Allowing for medium density development on Burke Mountain risks overwhelming infrastructure, obstructing views and backing up traffic, according to several residents who spoke to Coquitlam council Monday.

Council ultimately approved a zoning change in the Partington Creek neighbourhood that would allow for:

  • Three lots of townhouses
  • Two lots of medium density apartments
  • Two lots for parks
  • One lot for watercourse protection
  • Six lots for future rezoning and subdivision

“Maintain the uniformity, standardization and [serenity] of Burke Mountain,” requested resident Manish Kumar in a letter to council. “This is indeed one of the most beautiful areas in Coquitlam and let’s keep it that way and prevent overcrowding.”

Other neighbours expressed similar concerns.

“We have a beautiful unobstructed view that was the determining factor in our purchase. The proposal to change this compact low density residential to town housing development as well as the extension of Brownlee across Mitchell would completely change the neighborhood,” wrote residents Darryl and Marilyn Ableman.

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Impacts on street parking, loss of trees and local roads being treated like highways was also a worry for many homeowners in the area.

But while much criticism was reasonable, Mayor Richard Stewart took issue with homeowners who explained their desire to live in an upper-middle class neighbourhood without young apartment dwellers.

“You’ve just described my kids,” Stewart said, explaining that the letter offended him.

Council has “never accepted” an argument based on not wanting to live next to renters, he said, adding the Burke Mountain development would likely appeal to seniors.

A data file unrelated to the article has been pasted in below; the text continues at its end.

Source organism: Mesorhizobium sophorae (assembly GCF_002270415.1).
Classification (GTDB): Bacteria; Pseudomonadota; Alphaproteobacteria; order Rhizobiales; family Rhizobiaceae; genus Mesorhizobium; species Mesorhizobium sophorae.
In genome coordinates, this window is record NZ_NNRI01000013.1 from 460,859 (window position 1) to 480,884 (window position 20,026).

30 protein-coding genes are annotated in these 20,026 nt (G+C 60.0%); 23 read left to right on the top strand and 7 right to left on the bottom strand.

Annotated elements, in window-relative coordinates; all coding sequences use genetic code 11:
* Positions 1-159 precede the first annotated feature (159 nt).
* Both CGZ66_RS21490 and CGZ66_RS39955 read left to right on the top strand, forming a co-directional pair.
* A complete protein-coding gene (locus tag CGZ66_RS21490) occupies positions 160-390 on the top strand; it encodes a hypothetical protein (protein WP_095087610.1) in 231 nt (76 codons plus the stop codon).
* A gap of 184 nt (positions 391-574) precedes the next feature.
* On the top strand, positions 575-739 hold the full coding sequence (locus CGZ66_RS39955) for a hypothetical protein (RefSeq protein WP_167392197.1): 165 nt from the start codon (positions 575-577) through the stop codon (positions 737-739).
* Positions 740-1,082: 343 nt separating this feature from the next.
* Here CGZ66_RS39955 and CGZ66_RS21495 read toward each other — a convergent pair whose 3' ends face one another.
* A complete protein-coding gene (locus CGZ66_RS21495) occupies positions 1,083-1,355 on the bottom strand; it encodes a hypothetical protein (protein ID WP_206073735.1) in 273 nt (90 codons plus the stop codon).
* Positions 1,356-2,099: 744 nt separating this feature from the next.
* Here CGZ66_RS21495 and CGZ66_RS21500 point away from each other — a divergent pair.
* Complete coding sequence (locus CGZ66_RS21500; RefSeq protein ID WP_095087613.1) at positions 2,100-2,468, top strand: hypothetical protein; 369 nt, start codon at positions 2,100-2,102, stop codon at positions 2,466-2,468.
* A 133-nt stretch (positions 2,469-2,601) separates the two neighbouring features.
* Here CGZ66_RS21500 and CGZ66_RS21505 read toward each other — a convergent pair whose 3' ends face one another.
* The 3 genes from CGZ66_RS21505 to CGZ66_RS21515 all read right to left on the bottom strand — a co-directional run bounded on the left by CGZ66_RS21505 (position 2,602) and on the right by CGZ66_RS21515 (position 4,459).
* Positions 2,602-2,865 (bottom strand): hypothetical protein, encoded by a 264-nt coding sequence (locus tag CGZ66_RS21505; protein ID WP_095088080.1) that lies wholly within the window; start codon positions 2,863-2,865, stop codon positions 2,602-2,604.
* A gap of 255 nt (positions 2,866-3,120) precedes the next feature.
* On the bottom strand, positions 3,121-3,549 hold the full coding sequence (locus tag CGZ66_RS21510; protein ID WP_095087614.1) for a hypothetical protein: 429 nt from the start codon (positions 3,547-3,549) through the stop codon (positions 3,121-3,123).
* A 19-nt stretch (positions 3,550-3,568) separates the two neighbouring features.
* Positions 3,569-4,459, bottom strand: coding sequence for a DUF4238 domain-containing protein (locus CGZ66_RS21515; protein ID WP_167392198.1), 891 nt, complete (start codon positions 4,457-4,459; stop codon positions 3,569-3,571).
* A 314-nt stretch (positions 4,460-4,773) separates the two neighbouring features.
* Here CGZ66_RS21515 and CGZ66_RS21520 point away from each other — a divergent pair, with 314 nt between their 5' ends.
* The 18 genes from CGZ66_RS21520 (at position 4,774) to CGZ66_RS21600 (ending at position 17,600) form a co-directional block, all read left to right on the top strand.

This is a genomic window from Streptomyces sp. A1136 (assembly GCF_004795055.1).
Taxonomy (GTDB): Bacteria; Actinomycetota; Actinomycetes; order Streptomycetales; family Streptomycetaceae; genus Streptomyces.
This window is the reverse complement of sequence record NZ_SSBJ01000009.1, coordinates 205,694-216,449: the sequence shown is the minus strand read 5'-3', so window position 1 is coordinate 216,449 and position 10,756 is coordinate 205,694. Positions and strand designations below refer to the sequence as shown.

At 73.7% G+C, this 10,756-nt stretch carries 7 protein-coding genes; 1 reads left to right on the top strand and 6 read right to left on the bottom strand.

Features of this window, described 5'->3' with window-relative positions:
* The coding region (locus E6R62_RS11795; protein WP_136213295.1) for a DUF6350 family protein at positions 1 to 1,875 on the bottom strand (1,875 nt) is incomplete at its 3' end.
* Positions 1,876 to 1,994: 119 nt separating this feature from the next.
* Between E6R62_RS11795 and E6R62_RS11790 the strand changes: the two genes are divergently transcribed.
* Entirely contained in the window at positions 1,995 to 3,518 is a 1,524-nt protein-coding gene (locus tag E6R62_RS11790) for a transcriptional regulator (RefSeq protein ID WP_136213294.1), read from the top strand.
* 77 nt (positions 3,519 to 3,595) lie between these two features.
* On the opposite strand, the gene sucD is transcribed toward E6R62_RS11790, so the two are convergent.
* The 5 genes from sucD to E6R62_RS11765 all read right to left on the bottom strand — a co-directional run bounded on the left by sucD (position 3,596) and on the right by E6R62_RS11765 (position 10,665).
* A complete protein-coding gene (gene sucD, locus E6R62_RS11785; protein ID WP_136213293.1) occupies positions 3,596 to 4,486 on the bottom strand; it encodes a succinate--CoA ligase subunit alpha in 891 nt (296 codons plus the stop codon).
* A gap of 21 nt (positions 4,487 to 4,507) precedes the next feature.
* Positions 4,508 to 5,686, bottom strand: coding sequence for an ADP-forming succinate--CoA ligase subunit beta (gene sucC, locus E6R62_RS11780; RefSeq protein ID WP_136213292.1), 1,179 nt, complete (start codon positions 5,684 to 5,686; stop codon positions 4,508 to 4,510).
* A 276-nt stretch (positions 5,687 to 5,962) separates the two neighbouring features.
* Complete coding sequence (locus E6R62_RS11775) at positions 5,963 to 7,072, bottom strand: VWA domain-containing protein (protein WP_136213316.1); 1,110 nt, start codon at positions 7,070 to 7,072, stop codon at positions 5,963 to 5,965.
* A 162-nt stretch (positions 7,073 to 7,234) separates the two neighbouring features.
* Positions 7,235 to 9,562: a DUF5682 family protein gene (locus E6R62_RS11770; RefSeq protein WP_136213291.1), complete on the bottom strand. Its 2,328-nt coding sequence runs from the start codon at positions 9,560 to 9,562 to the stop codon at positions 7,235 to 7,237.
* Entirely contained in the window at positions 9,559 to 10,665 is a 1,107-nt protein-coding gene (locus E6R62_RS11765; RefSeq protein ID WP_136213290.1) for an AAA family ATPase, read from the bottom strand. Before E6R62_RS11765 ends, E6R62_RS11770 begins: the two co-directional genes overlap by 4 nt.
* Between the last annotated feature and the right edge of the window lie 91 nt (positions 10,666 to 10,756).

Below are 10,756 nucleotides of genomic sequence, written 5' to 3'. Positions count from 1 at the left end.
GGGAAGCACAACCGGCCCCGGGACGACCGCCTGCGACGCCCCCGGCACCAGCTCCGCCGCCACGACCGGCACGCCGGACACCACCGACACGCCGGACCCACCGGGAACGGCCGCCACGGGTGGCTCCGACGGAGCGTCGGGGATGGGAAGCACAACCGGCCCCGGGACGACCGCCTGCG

Coun. Teri Towner concurred.

“I haven’t heard from anybody that their quality of life has been negatively affected because there’s condo dwellers a few hundred metres from them,” she said.

Addressing complaints about altered plans for Burke Mountain, both Towner and Coun. Brent Asmundson emphasized that plans need to respond to changing needs.

“All our plans are living documents,” Asmundson said, explaining that the area’s population likely won’t reach 50,000 for 30 years.

Asmundson also noted everyone living on Burke Mountain was once a newcomer to the area.

“I’m a resident of Burke Mountain. I’ve lived there for 32 years, longer than most of the people that spoke up here tonight about not wanting some other people to be up there,” he said. “I could have said a long time ago, ‘No, none of you guys come up here.’”

Location

Spread over 37 hectares, the rezoning applies to parcels on Crouch, David and Gislason avenues as well as Mitchell Street and some unaddressed parcels.

Transportation

Moving forward, council needs to advocate for better transit service on Burke Mountain, according to Coun. Dennis Marsden.

“People talk about the fact that it was supposed to be transit-oriented,” he said. “To this point, the transit has failed.”

Marsden recounted regular messages about unreliable service and cancelled trips.

Given that the City of Coquitlam owns much of the land, it behooves the municipality to address the critical question, according to Marsden.

“How do we deliver a better transit alternative to the folks that are living there now?” Marsden asked.

The zoning change passed unanimously.

Related: A quick look at Coquitlam’s big plans for Burke Mountain